Let us now show how to use the generated entity classes (Chocolat, Manufacturer és Material) in C# code. But first, we need to establish a connection to our database; the wizard makes this very easy by generating a separate „context” class (ChocolatEntities). In order to establish a database connection, we do not have anything else to do but instantiating this class. The next code sample shows a common way to do this; perform the instantiation in the App class in your WPF application, and store the ChocolatEntities instance in a static property (which is therefore initialized in the static constructor). By doing so, the instance can be accessed from any location of the source code, during the entire lifetime of the application.
public partial class App : Application
public static ChocolatEntities db;
db = new ChocolatEntities();
From now on, our database tables can be accessed easily through the corresponding collections in the „context” instance (db.Chocolats, db.Manufacturers, and db.Materials). They all can be used in LINQ queries in the conventional way, for example:
var query = from ch in App.db.Chocolats
where ch.Manufacturer.Address.Contains("Hungary") && ch.Materials.Count >= 3
As the example shows, the properties that represent table relations can largely unburden developers; as a matter of fact, they can almost completely avoid the usage of joins.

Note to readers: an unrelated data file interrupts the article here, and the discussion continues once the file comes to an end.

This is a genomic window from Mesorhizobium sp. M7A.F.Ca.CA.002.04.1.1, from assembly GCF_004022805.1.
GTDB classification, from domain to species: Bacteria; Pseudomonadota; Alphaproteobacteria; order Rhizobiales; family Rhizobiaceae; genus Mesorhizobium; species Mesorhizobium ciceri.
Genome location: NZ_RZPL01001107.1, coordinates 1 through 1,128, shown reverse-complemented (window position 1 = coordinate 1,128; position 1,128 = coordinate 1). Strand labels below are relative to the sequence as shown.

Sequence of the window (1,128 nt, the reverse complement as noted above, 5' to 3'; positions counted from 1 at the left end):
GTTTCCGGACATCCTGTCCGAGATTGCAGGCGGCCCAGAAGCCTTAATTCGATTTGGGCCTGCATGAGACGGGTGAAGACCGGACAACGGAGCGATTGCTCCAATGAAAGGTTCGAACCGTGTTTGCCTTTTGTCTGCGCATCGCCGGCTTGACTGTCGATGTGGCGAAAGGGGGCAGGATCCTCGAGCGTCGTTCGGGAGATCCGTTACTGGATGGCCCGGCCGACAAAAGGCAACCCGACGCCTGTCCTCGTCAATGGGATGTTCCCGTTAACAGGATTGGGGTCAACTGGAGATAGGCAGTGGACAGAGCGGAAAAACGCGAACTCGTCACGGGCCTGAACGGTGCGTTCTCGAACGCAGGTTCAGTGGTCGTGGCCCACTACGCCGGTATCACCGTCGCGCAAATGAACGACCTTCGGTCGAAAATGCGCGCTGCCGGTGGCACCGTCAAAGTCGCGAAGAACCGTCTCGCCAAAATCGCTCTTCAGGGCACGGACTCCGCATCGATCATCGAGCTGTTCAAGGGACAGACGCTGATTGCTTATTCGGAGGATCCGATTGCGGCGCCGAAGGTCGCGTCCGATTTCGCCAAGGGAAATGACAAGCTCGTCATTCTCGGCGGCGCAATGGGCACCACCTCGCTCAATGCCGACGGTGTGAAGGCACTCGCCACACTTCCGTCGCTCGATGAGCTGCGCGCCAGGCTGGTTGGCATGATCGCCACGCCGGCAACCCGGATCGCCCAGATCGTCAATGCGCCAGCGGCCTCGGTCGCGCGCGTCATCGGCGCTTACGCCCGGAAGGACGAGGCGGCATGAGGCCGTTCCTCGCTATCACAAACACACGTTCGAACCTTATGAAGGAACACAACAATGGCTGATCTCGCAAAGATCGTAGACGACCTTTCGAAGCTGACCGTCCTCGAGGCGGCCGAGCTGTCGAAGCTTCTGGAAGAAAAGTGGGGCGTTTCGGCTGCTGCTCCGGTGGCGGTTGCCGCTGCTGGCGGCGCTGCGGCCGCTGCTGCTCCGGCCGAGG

NHibernate supports MS-SQL, Oracle Database, PostgreSQL, and MySQL. So do Devart dotConnect and LinqConnect, depending on which release you use; they support the development to special platforms (e.g., Windows Phone, Windows Store) as well, and, furthermore, offer additional services, such as, for instance, visual modelling tools or predefined templates.
 In the wizard, we have enabled the „Pluralize or singularize generated object names” option, therefore all the collections’ names are in plural form.
 Of course, the framework generates SQL queries out of LINQ queries behind the scenes. Those SQL queries might include joins.